The Scarf Gateway sits in front of your container registry and provides a stable download URL that redirects to your hosting registry. You can connect your own custom URL to the Scarf Gateway, and you’re never locked into a particular registry, or even to Scarf itself, ever again. You gain access to valuable data insights provided by Scarf, and your users gain a more reliable dependency that is never impacted by registry migrations.
The Scarf Gateway is the missing admin dashboard for our container hosting, making it easy to understand how quickly new versions of Linkerd are being adopted and which components are being deployed—data that the container registries have and don't share with us otherwise. It's awesome that Scarf can get this information into the hands of project maintainers without compromising the privacy of our users.
First, create an account on Scarf, if you haven’t already done so. Once you’ve registered, you’ll be prompted to create a new package. If you’re already using Scarf, you’ll be able to click “New Package” in the navigation bar.
Select “Docker” for your package type and enter in the requested details about your container.The Scarf Gateway currently supports Docker containers. Support for more package and artifact types are on the way. Stay tuned.
Hosting containers on your custom domain via Scarf has no impact on your existing users; your domain adds a new path for users to download your package. You can encourage end-users to switch their pull commands over to your new domain, but they can continue pulling directly from your registry provider with no negative impact.
Should you decide to switch registries later on, current users will have to update their pull commands to either your custom domain or to the new registry URL. If they go straight to the registry, they would need to update every time you decide to switch registries. If they use your custom domain, they will never need to update it again.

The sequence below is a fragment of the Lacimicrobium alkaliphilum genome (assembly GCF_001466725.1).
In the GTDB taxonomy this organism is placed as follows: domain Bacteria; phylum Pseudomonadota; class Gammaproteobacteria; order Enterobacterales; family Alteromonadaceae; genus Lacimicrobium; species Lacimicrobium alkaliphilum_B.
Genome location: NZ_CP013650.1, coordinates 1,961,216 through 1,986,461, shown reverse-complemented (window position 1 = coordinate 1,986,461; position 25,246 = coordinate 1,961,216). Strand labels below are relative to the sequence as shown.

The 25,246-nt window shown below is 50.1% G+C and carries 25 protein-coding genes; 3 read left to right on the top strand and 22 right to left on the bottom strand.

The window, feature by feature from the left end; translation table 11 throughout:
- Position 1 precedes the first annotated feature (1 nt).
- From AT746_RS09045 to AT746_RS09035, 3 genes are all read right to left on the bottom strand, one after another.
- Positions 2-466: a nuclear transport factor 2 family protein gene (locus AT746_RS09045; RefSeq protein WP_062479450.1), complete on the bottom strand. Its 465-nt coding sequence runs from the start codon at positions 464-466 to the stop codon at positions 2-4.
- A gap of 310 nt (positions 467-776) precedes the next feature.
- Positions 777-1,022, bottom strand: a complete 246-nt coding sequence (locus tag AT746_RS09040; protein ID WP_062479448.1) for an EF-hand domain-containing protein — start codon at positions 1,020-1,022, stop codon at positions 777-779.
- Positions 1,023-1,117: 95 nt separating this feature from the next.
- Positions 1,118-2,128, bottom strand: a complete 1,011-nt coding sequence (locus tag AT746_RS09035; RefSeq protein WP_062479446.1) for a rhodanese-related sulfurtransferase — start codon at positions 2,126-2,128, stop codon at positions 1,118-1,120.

No. Your container continues to be hosted on your current registry. The Gateway is simply a thin layer on top. Since the gateway acts as a static entry point to your containers, you will always have the freedom to host your container on any registry you choose.
No. The Scarf Gateway does not store any personally identifiable information.
Scarf looks up IP address metadata, but the raw IP addresses are discarded and never exposed. IP metadata may contain:
• Coarse-grained location
• Company information, cloud providers, etc.
Additionally, Scarf sees metadata about the client and containers being downloaded such as:
• Client container runtime information
• Basic device/OS information
We’d love your input to help us prioritize support for additional package types. Java, Python, and others are planned. The Gateway will ultimately be generalized to support arbitrary artifact types.
The Scarf Gateway’s current feature set is free and will remain free. We will be adding new functionality, features, service level agreements, and more, additions which we plan to charge for.
The Scarf Gateway is managed by the Scarf team. We plan an open-source release of the Gateway for self-hosting when it's out of beta and into general availability.
Real news and infrequent announcements about what we’re up to at Scarf: product releases, tool updates, open betas, job opportunities, and more.